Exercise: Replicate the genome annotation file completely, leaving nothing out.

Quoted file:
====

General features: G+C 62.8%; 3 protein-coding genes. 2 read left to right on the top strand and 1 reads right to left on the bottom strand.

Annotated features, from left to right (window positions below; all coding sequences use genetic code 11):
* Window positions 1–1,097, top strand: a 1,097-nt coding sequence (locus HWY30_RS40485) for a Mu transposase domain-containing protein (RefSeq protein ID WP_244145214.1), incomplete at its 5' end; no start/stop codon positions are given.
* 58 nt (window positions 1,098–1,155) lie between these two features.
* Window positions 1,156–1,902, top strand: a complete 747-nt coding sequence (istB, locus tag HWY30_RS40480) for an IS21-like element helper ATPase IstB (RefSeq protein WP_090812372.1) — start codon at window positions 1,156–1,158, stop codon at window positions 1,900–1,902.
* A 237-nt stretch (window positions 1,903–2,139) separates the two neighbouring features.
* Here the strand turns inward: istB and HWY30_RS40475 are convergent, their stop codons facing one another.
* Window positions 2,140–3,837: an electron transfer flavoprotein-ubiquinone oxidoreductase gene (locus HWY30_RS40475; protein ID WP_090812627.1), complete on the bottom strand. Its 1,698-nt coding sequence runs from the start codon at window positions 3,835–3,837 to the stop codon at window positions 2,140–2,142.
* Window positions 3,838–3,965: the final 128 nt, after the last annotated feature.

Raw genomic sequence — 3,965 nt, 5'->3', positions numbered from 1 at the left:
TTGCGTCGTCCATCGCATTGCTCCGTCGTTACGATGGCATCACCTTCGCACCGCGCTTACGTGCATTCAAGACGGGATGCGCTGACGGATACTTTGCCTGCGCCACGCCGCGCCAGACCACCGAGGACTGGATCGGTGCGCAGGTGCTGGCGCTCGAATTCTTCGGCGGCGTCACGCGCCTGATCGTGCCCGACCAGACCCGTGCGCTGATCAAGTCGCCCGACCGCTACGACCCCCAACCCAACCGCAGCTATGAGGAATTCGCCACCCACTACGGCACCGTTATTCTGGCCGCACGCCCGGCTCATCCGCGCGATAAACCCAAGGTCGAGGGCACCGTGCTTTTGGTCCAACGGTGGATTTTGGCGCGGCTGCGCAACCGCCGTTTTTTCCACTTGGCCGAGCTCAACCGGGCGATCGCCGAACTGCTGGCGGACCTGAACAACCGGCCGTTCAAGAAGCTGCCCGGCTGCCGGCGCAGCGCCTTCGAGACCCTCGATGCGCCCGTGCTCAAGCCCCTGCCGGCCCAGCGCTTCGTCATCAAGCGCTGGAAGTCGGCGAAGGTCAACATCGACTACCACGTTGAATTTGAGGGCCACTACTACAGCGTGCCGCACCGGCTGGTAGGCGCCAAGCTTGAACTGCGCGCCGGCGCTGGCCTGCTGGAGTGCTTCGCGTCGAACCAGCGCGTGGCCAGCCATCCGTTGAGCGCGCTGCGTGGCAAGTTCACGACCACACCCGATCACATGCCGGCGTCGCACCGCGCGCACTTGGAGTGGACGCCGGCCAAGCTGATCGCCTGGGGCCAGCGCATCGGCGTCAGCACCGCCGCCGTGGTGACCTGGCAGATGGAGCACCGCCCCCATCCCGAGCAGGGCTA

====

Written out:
General features: G+C 62.8%; 3 protein-coding genes. 2 read left to right on the top strand and 1 reads right to left on the bottom strand.

Annotated features, from left to right (window positions below; all coding sequences use genetic code 11):
* Window positions 1–1,097, top strand: a 1,097-nt coding sequence (locus HWY30_RS40485) for a Mu transposase domain-containing protein (RefSeq protein ID WP_244145214.1), incomplete at its 5' end; no start/stop codon positions are given.
* 58 nt (window positions 1,098–1,155) lie between these two features.
* Window positions 1,156–1,902, top strand: a complete 747-nt coding sequence (istB, locus tag HWY30_RS40480) for an IS21-like element helper ATPase IstB (RefSeq protein WP_090812372.1) — start codon at window positions 1,156–1,158, stop codon at window positions 1,900–1,902.
* A 237-nt stretch (window positions 1,903–2,139) separates the two neighbouring features.
* Here the strand turns inward: istB and HWY30_RS40475 are convergent, their stop codons facing one another.
* Window positions 2,140–3,837: an electron transfer flavoprotein-ubiquinone oxidoreductase gene (locus HWY30_RS40475; protein ID WP_090812627.1), complete on the bottom strand. Its 1,698-nt coding sequence runs from the start codon at window positions 3,835–3,837 to the stop codon at window positions 2,140–2,142.
* Window positions 3,838–3,965: the final 128 nt, after the last annotated feature.

Raw genomic sequence — 3,965 nt, 5'->3', positions numbered from 1 at the left:
TTGCGTCGTCCATCGCATTGCTCCGTCGTTACGATGGCATCACCTTCGCACCGCGCTTACGTGCATTCAAGACGGGATGCGCTGACGGATACTTTGCCTGCGCCACGCCGCGCCAGACCACCGAGGACTGGATCGGTGCGCAGGTGCTGGCGCTCGAATTCTTCGGCGGCGTCACGCGCCTGATCGTGCCCGACCAGACCCGTGCGCTGATCAAGTCGCCCGACCGCTACGACCCCCAACCCAACCGCAGCTATGAGGAATTCGCCACCCACTACGGCACCGTTATTCTGGCCGCACGCCCGGCTCATCCGCGCGATAAACCCAAGGTCGAGGGCACCGTGCTTTTGGTCCAACGGTGGATTTTGGCGCGGCTGCGCAACCGCCGTTTTTTCCACTTGGCCGAGCTCAACCGGGCGATCGCCGAACTGCTGGCGGACCTGAACAACCGGCCGTTCAAGAAGCTGCCCGGCTGCCGGCGCAGCGCCTTCGAGACCCTCGATGCGCCCGTGCTCAAGCCCCTGCCGGCCCAGCGCTTCGTCATCAAGCGCTGGAAGTCGGCGAAGGTCAACATCGACTACCACGTTGAATTTGAGGGCCACTACTACAGCGTGCCGCACCGGCTGGTAGGCGCCAAGCTTGAACTGCGCGCCGGCGCTGGCCTGCTGGAGTGCTTCGCGTCGAACCAGCGCGTGGCCAGCCATCCGTTGAGCGCGCTGCGTGGCAAGTTCACGACCACACCCGATCACATGCCGGCGTCGCACCGCGCGCACTTGGAGTGGACGCCGGCCAAGCTGATCGCCTGGGGCCAGCGCATCGGCGTCAGCACCGCCGCCGTGGTGACCTGGCAGATGGAGCACCGCCCCCATCCCGAGCAGGGCTA